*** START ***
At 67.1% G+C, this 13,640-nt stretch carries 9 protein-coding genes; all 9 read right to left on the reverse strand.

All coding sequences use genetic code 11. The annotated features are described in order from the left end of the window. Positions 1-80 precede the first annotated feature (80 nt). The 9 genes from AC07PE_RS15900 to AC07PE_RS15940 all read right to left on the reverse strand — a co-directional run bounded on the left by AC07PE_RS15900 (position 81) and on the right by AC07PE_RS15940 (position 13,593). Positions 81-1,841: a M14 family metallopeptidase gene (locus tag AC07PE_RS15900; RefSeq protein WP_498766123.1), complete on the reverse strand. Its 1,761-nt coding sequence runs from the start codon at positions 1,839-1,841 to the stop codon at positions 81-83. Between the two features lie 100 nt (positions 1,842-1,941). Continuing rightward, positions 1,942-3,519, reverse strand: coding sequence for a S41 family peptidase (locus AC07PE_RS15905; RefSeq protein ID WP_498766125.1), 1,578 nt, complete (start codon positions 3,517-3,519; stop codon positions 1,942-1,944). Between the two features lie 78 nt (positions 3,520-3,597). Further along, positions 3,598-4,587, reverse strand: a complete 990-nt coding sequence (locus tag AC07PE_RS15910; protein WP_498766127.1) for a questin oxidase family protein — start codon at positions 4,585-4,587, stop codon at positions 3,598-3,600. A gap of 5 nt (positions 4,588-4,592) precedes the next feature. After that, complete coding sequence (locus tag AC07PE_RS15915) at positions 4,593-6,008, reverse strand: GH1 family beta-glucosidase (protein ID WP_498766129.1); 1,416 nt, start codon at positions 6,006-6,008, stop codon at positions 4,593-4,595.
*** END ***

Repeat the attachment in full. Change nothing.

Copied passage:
At 67.1% G+C, this 13,640-nt stretch carries 9 protein-coding genes; all 9 read right to left on the reverse strand.

All coding sequences use genetic code 11. The annotated features are described in order from the left end of the window. Positions 1-80 precede the first annotated feature (80 nt). The 9 genes from AC07PE_RS15900 to AC07PE_RS15940 all read right to left on the reverse strand — a co-directional run bounded on the left by AC07PE_RS15900 (position 81) and on the right by AC07PE_RS15940 (position 13,593). Positions 81-1,841: a M14 family metallopeptidase gene (locus tag AC07PE_RS15900; RefSeq protein WP_498766123.1), complete on the reverse strand. Its 1,761-nt coding sequence runs from the start codon at positions 1,839-1,841 to the stop codon at positions 81-83. Between the two features lie 100 nt (positions 1,842-1,941). Continuing rightward, positions 1,942-3,519, reverse strand: coding sequence for a S41 family peptidase (locus AC07PE_RS15905; RefSeq protein ID WP_498766125.1), 1,578 nt, complete (start codon positions 3,517-3,519; stop codon positions 1,942-1,944). Between the two features lie 78 nt (positions 3,520-3,597). Further along, positions 3,598-4,587, reverse strand: a complete 990-nt coding sequence (locus tag AC07PE_RS15910; protein WP_498766127.1) for a questin oxidase family protein — start codon at positions 4,585-4,587, stop codon at positions 3,598-3,600. A gap of 5 nt (positions 4,588-4,592) precedes the next feature. After that, complete coding sequence (locus tag AC07PE_RS15915) at positions 4,593-6,008, reverse strand: GH1 family beta-glucosidase (protein ID WP_498766129.1); 1,416 nt, start codon at positions 6,006-6,008, stop codon at positions 4,593-4,595.